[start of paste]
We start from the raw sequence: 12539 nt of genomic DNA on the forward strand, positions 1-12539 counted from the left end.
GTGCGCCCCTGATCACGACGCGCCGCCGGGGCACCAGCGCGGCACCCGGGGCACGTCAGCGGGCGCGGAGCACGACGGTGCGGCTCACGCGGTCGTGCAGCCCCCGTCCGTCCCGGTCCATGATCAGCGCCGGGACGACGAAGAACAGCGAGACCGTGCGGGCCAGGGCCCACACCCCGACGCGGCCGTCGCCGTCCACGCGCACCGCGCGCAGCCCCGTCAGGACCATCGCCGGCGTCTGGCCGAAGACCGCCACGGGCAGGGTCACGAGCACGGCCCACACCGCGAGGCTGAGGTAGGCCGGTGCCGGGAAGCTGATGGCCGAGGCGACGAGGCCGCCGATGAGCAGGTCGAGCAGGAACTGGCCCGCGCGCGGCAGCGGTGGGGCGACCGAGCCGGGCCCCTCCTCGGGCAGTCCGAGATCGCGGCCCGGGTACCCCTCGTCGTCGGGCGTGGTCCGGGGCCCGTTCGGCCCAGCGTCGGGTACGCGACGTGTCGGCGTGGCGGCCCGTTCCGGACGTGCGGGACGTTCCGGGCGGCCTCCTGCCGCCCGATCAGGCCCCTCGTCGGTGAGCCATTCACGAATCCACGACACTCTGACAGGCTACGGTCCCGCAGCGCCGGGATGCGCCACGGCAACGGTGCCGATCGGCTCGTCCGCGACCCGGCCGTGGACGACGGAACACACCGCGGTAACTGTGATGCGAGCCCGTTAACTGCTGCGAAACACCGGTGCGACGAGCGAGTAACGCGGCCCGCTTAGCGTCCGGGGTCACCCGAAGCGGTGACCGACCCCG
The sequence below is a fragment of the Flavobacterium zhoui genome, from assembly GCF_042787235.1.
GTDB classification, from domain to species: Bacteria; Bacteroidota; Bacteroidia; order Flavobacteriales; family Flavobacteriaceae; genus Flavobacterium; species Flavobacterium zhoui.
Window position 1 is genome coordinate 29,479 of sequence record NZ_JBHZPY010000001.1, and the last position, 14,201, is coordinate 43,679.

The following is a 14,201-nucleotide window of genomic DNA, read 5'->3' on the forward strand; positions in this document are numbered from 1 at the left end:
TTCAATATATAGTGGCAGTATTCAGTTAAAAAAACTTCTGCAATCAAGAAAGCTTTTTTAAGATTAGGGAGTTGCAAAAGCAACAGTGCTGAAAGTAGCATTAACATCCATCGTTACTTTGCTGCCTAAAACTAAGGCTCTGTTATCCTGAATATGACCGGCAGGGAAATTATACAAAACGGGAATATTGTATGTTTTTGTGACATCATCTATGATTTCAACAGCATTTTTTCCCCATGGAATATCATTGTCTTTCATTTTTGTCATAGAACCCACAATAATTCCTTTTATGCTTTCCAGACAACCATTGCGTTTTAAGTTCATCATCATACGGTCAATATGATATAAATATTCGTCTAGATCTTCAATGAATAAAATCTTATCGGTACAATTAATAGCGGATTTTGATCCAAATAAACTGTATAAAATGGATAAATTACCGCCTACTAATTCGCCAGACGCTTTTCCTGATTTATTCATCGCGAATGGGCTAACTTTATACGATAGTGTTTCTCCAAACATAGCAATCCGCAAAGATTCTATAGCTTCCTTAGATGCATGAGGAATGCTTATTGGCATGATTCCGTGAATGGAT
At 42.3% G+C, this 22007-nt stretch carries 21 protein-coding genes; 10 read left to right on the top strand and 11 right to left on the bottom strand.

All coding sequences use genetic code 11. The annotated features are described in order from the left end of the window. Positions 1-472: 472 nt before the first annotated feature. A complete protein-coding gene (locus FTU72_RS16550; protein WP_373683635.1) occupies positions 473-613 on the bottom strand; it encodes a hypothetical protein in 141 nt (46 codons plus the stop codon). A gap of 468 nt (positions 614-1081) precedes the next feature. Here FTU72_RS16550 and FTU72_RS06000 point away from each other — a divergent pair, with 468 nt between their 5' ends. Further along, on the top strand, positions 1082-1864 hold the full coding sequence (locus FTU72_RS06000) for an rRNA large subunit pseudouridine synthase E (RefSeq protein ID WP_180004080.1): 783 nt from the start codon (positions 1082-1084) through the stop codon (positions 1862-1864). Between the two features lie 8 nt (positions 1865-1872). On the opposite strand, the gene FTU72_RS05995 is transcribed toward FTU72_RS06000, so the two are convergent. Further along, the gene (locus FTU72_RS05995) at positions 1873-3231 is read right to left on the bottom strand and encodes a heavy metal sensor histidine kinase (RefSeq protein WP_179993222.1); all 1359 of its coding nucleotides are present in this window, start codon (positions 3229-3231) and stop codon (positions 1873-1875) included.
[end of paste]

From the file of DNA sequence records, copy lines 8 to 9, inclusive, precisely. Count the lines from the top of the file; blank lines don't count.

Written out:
At 42.3% G+C, this 22007-nt stretch carries 21 protein-coding genes; 10 read left to right on the top strand and 11 right to left on the bottom strand.

All coding sequences use genetic code 11. The annotated features are described in order from the left end of the window. Positions 1-472: 472 nt before the first annotated feature. A complete protein-coding gene (locus FTU72_RS16550; protein WP_373683635.1) occupies positions 473-613 on the bottom strand; it encodes a hypothetical protein in 141 nt (46 codons plus the stop codon). A gap of 468 nt (positions 614-1081) precedes the next feature. Here FTU72_RS16550 and FTU72_RS06000 point away from each other — a divergent pair, with 468 nt between their 5' ends. Further along, on the top strand, positions 1082-1864 hold the full coding sequence (locus FTU72_RS06000) for an rRNA large subunit pseudouridine synthase E (RefSeq protein ID WP_180004080.1): 783 nt from the start codon (positions 1082-1084) through the stop codon (positions 1862-1864). Between the two features lie 8 nt (positions 1865-1872). On the opposite strand, the gene FTU72_RS05995 is transcribed toward FTU72_RS06000, so the two are convergent. Further along, the gene (locus FTU72_RS05995) at positions 1873-3231 is read right to left on the bottom strand and encodes a heavy metal sensor histidine kinase (RefSeq protein WP_179993222.1); all 1359 of its coding nucleotides are present in this window, start codon (positions 3229-3231) and stop codon (positions 1873-1875) included.